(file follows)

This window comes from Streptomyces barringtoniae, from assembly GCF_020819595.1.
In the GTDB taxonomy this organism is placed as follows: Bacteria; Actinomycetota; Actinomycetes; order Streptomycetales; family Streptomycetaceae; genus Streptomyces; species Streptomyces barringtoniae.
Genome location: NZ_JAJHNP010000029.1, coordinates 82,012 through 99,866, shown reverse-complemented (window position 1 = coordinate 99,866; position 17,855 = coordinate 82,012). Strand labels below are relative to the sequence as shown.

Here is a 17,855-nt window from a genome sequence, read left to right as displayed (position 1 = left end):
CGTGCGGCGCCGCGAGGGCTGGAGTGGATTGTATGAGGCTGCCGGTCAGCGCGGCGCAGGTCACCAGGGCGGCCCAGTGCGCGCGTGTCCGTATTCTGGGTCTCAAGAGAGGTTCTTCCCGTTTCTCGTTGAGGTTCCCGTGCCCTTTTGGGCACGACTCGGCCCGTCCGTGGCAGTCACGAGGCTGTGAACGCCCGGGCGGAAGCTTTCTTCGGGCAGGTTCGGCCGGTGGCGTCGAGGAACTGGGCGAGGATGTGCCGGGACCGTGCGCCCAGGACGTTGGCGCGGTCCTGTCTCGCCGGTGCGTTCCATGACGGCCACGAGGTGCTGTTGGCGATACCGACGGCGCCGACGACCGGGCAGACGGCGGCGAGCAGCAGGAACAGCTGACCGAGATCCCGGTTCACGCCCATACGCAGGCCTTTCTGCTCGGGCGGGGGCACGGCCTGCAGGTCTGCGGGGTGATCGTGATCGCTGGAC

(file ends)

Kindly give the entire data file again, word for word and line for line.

This window comes from Streptomyces barringtoniae, from assembly GCF_020819595.1.
In the GTDB taxonomy this organism is placed as follows: Bacteria; Actinomycetota; Actinomycetes; order Streptomycetales; family Streptomycetaceae; genus Streptomyces; species Streptomyces barringtoniae.
Genome location: NZ_JAJHNP010000029.1, coordinates 82,012 through 99,866, shown reverse-complemented (window position 1 = coordinate 99,866; position 17,855 = coordinate 82,012). Strand labels below are relative to the sequence as shown.

Here is a 17,855-nt window from a genome sequence, read left to right as displayed (position 1 = left end):
CGTGCGGCGCCGCGAGGGCTGGAGTGGATTGTATGAGGCTGCCGGTCAGCGCGGCGCAGGTCACCAGGGCGGCCCAGTGCGCGCGTGTCCGTATTCTGGGTCTCAAGAGAGGTTCTTCCCGTTTCTCGTTGAGGTTCCCGTGCCCTTTTGGGCACGACTCGGCCCGTCCGTGGCAGTCACGAGGCTGTGAACGCCCGGGCGGAAGCTTTCTTCGGGCAGGTTCGGCCGGTGGCGTCGAGGAACTGGGCGAGGATGTGCCGGGACCGTGCGCCCAGGACGTTGGCGCGGTCCTGTCTCGCCGGTGCGTTCCATGACGGCCACGAGGTGCTGTTGGCGATACCGACGGCGCCGACGACCGGGCAGACGGCGGCGAGCAGCAGGAACAGCTGACCGAGATCCCGGTTCACGCCCATACGCAGGCCTTTCTGCTCGGGCGGGGGCACGGCCTGCAGGTCTGCGGGGTGATCGTGATCGCTGGAC